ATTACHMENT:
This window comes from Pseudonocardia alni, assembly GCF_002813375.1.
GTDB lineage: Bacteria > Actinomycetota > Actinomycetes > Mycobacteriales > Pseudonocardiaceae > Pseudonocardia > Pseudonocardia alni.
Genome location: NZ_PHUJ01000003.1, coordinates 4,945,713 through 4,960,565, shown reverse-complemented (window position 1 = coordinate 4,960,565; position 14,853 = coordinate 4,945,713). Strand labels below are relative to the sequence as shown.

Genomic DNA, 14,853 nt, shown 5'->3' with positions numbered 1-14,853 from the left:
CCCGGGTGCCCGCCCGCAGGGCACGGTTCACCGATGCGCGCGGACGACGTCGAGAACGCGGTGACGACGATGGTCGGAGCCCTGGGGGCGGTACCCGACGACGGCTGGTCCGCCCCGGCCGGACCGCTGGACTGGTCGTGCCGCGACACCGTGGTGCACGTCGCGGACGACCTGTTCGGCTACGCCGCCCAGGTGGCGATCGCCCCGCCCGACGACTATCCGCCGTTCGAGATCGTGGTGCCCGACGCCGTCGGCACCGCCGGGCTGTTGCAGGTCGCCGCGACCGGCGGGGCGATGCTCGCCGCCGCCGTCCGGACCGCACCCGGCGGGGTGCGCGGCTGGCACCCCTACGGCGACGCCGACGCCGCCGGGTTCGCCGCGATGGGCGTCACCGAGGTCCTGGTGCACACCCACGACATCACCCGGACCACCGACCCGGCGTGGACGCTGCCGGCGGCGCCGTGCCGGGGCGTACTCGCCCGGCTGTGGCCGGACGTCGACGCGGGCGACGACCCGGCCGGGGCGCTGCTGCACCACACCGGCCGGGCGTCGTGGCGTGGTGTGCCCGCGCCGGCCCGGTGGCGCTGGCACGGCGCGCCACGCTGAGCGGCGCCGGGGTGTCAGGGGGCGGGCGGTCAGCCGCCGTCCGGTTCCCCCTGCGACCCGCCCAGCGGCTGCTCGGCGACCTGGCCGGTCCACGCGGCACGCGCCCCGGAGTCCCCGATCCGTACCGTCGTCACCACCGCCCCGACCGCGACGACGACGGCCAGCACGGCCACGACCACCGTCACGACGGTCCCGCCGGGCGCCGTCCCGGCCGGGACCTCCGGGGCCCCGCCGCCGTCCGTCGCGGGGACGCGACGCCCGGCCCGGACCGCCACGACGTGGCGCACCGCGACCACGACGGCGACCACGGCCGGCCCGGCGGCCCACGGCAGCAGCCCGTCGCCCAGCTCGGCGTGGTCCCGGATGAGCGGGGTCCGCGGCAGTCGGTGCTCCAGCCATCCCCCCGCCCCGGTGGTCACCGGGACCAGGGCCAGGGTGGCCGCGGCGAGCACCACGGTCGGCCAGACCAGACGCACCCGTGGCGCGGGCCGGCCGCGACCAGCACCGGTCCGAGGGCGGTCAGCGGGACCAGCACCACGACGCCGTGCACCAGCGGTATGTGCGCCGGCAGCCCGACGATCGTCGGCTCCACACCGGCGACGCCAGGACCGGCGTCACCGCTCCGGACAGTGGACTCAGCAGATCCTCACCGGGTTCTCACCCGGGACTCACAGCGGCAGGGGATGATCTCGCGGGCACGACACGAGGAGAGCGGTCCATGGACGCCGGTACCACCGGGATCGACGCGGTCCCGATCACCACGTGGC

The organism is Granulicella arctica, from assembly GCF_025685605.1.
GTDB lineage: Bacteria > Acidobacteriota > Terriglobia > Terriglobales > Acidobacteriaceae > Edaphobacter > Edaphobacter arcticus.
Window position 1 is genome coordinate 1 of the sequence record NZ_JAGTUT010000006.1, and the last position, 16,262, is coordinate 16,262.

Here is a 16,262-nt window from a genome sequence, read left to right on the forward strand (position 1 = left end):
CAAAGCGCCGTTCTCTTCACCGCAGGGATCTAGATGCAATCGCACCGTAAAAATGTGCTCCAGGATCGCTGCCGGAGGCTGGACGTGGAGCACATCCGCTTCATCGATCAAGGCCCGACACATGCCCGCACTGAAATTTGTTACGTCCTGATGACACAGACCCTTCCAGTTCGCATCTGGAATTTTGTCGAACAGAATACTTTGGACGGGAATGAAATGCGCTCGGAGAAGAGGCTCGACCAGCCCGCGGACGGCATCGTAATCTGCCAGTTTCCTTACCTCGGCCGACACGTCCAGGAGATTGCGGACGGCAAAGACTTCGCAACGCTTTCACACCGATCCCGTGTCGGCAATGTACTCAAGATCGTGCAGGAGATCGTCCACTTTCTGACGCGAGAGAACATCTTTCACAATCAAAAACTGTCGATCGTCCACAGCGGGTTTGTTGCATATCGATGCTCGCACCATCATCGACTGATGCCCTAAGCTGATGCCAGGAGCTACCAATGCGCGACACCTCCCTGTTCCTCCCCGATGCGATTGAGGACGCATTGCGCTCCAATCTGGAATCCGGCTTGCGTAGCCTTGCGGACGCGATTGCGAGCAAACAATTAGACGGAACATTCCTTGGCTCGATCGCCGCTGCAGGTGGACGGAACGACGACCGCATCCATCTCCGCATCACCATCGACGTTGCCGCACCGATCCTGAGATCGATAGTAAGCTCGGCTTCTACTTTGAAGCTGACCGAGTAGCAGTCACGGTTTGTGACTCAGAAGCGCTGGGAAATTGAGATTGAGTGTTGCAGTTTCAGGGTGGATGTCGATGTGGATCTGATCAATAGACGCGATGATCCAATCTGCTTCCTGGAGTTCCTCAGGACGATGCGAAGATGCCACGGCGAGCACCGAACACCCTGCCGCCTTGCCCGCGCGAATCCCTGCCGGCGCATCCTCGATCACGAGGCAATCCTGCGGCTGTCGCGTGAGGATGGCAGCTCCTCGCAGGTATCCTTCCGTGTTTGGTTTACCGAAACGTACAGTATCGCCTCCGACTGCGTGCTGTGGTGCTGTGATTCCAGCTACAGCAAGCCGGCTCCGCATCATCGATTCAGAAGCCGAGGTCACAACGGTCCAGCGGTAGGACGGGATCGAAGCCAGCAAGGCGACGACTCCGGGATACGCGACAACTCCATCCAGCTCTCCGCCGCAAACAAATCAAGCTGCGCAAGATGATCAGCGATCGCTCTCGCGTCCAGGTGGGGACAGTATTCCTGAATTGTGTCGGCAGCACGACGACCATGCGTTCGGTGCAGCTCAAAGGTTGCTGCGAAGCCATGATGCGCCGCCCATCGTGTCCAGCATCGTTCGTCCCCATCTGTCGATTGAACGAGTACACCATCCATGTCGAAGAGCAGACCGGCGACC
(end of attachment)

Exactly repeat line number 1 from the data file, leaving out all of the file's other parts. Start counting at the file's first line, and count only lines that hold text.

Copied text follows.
This window comes from Pseudonocardia alni, assembly GCF_002813375.1.